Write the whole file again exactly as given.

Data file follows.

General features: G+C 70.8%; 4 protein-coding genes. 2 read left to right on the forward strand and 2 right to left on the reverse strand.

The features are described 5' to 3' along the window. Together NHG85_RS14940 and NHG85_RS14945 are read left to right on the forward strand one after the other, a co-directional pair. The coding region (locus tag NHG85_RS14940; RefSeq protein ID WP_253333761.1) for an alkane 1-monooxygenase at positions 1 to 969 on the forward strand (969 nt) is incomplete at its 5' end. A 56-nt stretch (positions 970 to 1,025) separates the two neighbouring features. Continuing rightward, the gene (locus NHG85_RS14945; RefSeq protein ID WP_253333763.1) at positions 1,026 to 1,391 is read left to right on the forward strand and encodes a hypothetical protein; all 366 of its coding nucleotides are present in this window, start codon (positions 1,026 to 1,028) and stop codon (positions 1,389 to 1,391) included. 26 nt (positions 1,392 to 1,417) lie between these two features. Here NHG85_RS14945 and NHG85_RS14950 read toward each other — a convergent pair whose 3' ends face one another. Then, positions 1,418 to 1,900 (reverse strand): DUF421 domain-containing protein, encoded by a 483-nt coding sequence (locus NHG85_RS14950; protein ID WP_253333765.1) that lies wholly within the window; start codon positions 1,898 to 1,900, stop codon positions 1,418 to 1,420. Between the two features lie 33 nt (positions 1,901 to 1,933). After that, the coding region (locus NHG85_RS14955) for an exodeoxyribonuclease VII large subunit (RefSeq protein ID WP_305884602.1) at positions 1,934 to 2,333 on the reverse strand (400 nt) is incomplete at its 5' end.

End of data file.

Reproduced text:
General features: G+C 70.8%; 4 protein-coding genes. 2 read left to right on the forward strand and 2 right to left on the reverse strand.

The features are described 5' to 3' along the window. Together NHG85_RS14940 and NHG85_RS14945 are read left to right on the forward strand one after the other, a co-directional pair. The coding region (locus tag NHG85_RS14940; RefSeq protein ID WP_253333761.1) for an alkane 1-monooxygenase at positions 1 to 969 on the forward strand (969 nt) is incomplete at its 5' end. A 56-nt stretch (positions 970 to 1,025) separates the two neighbouring features. Continuing rightward, the gene (locus NHG85_RS14945; RefSeq protein ID WP_253333763.1) at positions 1,026 to 1,391 is read left to right on the forward strand and encodes a hypothetical protein; all 366 of its coding nucleotides are present in this window, start codon (positions 1,026 to 1,028) and stop codon (positions 1,389 to 1,391) included. 26 nt (positions 1,392 to 1,417) lie between these two features. Here NHG85_RS14945 and NHG85_RS14950 read toward each other — a convergent pair whose 3' ends face one another. Then, positions 1,418 to 1,900 (reverse strand): DUF421 domain-containing protein, encoded by a 483-nt coding sequence (locus NHG85_RS14950; protein ID WP_253333765.1) that lies wholly within the window; start codon positions 1,898 to 1,900, stop codon positions 1,418 to 1,420. Between the two features lie 33 nt (positions 1,901 to 1,933). After that, the coding region (locus NHG85_RS14955) for an exodeoxyribonuclease VII large subunit (RefSeq protein ID WP_305884602.1) at positions 1,934 to 2,333 on the reverse strand (400 nt) is incomplete at its 5' end.